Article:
Introduction to freshwater ecosystems. Habitat type: Plants & algae, physical & chemical characteristics, geomorphology/hydrology & structure of freshwater ecosystems. Classification of lakes, rivers & wetlands. Freshwater communities & relationships Human impacts on freshwaters & approaches to conservation & restoration. Fisheries ecology, life assessment and management & fisheries economics Ecosystem services and their management
  • BSX-3139: Molecular Ecology & Evolution (20) (Semester 1)
    In the past few decades, molecular genetics has become one of the fastest growing fields in the life sciences. The application of molecular methods has spread to virtually all fields of modern biology, including ecology, conservation, breeding and natural resource management, leading to the establishment of Molecular Ecology. With the expansion of the application of molecular tools, it has become crucial that all biologists have a basic understanding of genetics and molecular biology, and the application of molecular tools to the detection of kin, the identification of isolated populations, the ability of populations to adapt to environmental change, and conservation genetics. The course takes advantage of the considerable research activity and expertise in molecular ecology and evolution within the School of Biological Sciences at Bangor. The focus will be on how recent advances in primarily DNA-based tools can be used at the population and species level to explore the dynamics of biodiversity in a changing world, including a consideration of the range of molecular tools available, the analysis of population structure and adaptation in the wild, genomic approaches to the analysis of species and community diversity, aspects of behavioural ecology, conservation genetics and the management of exploited species. Although the course requires grounding in basic principles of genetics and evolutionary biology, the course aims to explain how molecular tools can assist in our understanding of whole-organism biology (e.g. behaviour, life history, dispersal), and the strategies that are available for conservation and management of taxa in the wild.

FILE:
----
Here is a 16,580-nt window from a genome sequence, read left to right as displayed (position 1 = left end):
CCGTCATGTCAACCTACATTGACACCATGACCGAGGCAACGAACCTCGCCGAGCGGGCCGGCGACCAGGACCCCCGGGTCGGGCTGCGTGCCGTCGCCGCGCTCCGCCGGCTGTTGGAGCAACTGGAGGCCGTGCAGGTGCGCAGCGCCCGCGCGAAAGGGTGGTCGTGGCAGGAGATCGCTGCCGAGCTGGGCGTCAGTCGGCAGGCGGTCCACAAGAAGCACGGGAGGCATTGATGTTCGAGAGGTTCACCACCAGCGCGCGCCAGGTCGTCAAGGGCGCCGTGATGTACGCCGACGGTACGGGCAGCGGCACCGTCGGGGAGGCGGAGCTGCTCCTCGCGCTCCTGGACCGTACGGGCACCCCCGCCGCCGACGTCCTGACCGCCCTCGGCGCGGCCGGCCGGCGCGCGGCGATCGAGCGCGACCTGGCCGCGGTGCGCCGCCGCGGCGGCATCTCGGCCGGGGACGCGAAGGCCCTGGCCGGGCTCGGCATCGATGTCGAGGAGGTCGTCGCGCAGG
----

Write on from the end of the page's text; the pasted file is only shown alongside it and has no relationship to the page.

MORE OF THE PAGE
• BSX-3144: Animal Survival Strategies (20) (Semester 2)
    The module will concentrate on the behavioural and physiological strategies shown by animals to either avoid or survive extreme environments. Consideration will be given to those organisms that are able to survive extremes of environmental temperature and dehydration stress as well as reductions in oxygen levels. The module will describe ways in which animals avoid the extremes of environmental variation by showing rhythmic behaviour patterns, either on a daily, annual, or lunar basis. Avoidance strategies, such as torpor, hibernation and migration will also be covered. Case studies will be used throughout and include both invertebrate and vertebrate examples from a diversity of habitats.
  • BSX-3150: Life in a Changing Climate (20) (Semester 2)
    The course will cover how climate change and aspects of zoology and biodiversity are connected and how they interact. Social implications of these factors will also be covered, along with potential ecosystem conservation and management practises needed to cope with a changing climate. Wetlands will be used as climate change case study.
  • BSX-3152: Life in Wetlands (20) (Semester 2)
    Wetland determination and delineation will be covered in detail, along with global wetland classifications. The wildlife of wetlands, with particular emphasis on animal species, will be a key part in many of the lectures and sessions. This area will also include specific zoological adaptations to cope with the stresses created by wetland conditions. Crucial wetland-biogeochemical cycles will be explained and the importance of wetlands, in terms of the ecosystem services they provide will be covered in-depth.